Monday, November 01, 2010

Collage: Defeating Censorship [aka Security] with User-Generated Content

The Economist article Anti-censorship: Hidden truths; A new way of beating the web’s censors brought a system called "Collage" to my attention. Collage, a project by Sam Burnett, Nick Feamster, and Santosh Vempala, described this way on its project site:

We have developed Collage, which allows users to exchange messages through hidden channels in sites that host user-generated content.

Collage has two components: a message vector layer for embedding content in cover traffic; and a rendezvous mechanism to allow parties to publish and retrieve messages in the cover traffic.

Collage uses user-generated content (e.g., photo-sharing sites) as “drop sites” for hidden messages.

To send a message, a user embeds it into cover traffic and posts the content on some site, where receivers retrieve this content using a sequence of tasks.

Collage makes it difficult for a censor to monitor or block these messages by exploiting the sheer number of sites where users can exchange messages and the variety of ways that a message can be hidden. Our evaluation of Collage shows that the performance overhead is acceptable for sending small messages (e.g., Web articles, email).

Applications use Collage to send and receive messages, by hiding these messages inside user-generated cover content (e.g., images, tweets, etc.) and publishing them on user-generated content hosts like Flickr or Twitter. At the receiver, Collage fetches the cover content from content hosts and decodes the message. By hiding data inside user-generated content as they traverse the network, Collage escapes detection by censors.


Freedom FTW, right? Let's rewrite this description from the point of view I care more about:

We have developed Collage, which allows intruders to exchange messages through hidden channels in sites that host user-generated content.

Collage has two components: a message vector layer for embedding content in cover traffic that will fly past your proxies and other filtering mechanisms; and a rendezvous mechanism to allow parties to publish and retrieve messages in the cover traffic.

Collage uses user-generated content (e.g., photo-sharing sites) as “drop sites” for hidden messages, like command and control traffic, or stolen data.

To send a message, a user embeds it into cover traffic and posts the content on some site, where receivers retrieve this content using a sequence of tasks that defenders will not recognize as malicious.

Collage makes it difficult for incident detection and response teams to monitor or block these messages by exploiting the sheer number of sites where users can exchange messages and the variety of ways that a message can be hidden. Our evaluation of Collage shows that the performance overhead is acceptable for sending small messages (e.g., Web articles, email), perfect for command and control instructions.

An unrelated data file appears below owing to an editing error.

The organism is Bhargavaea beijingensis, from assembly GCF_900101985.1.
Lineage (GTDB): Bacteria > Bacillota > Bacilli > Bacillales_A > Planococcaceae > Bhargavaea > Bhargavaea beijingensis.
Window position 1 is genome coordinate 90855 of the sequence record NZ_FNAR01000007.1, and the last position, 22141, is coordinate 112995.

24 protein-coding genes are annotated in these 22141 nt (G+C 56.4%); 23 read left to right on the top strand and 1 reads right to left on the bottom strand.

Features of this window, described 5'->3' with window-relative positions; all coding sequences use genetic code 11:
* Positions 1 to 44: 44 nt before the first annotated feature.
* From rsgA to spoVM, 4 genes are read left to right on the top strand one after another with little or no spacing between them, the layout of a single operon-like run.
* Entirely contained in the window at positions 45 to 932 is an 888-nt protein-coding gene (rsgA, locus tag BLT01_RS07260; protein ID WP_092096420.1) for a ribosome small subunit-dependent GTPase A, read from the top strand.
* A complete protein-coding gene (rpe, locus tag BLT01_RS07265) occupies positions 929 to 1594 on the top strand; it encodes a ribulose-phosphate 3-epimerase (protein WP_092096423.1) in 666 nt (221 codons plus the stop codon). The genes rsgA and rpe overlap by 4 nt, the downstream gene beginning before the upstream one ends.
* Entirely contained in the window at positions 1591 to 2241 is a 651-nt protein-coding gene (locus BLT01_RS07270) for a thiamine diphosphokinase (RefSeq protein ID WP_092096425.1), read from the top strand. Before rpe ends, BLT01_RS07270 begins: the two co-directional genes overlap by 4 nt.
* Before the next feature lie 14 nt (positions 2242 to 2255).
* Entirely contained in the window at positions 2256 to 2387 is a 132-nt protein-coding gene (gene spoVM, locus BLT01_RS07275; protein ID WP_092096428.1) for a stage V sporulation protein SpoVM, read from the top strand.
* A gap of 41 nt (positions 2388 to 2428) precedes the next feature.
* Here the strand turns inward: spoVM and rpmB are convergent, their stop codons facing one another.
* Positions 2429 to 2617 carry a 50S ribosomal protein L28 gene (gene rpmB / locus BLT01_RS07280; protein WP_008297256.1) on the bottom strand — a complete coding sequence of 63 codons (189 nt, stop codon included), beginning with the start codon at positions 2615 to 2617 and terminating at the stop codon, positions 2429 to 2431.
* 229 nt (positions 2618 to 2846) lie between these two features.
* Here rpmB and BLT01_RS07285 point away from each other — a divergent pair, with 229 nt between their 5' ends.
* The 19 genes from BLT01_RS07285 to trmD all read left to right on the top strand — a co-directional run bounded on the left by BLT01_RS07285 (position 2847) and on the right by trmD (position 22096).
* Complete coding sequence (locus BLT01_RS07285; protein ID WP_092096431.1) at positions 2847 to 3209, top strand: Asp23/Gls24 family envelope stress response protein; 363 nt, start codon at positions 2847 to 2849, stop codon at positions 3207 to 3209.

Malware or backdoors use Collage to send and receive messages, by hiding these messages inside user-generated cover content (e.g., images, tweets, etc.) and publishing them on user-generated content hosts like Flickr or Twitter that are not blocked by reputation systems, which some security vendors think solve the world's problems. At the receiver, Collage fetches the cover content from content hosts and decodes the message. By hiding data inside user-generated content as they traverse the network, Collage escapes detection by organizations trying to protect their data.


I wonder if I'm not the only one thinking this way?

10 comments:

Mike said...

Well, I think you have proven that Collage is morally neutral.

That is, if used by the oppressed in places like China and Iran to communicate, then its a good tool.

If used as a covert communication channel by the bad guys, then its bad.

The question is, how does one allow the good uses and not the bad, or how does one punish the bad uses but not the good?

David said...

Of course you aren't the only one thinking this way, now what's the best way to detect this type of C&C traffic?

I would start by looking for very frequent image posting or very infrequent but routine image posting behaviour.

Shirkdog said...

Just another form of image stenography, a rather interesting one though.

gsirt said...

Hey Richard,

What do you think is the best way to 'defend' against this technique? Seems there would be no way to defend against it with existing technology (to my knowledge). Maybe a Security Policy which limits web access (no access to Social sites Facebook, Twitter, etc).

mab

Anonymous said...

Not just you...as I read through the description it was a head slapper. Why didn't I think of this medium? :)

Alisdair McKenzie said...

Seems to me it could be used to by-pass an entities DLP measures!

Anonymous said...

Here's a post along similar lines, where the author uses Amazon's EC2 service so he can do some number crunching, but as a special benefit, he gets to thwart the evil IT security folks.

VivekRajan said...

Wow, all this in just 650 lines of Python + Selenium.

I guess if someone adapted Collage for a C&C app, it is goodbye to IP/DNS blacklisting and Hello to Flickr/Twitter user blacklisting.

The Family Griot said...

Great blog 'Capt' Bejtlich! I stumbled upon this while looking for some old AIA AFCERT info. Looking forward to further reading!

Peter Joseph said...

I am also certainly thinking this way. While this blog entry certainly provokes thought the tone could come across like in the same light as those who see metasploit and other tools along those lines as always bad things.

These "new" concepts tools need to be out in the open so we can think of ways to counter them!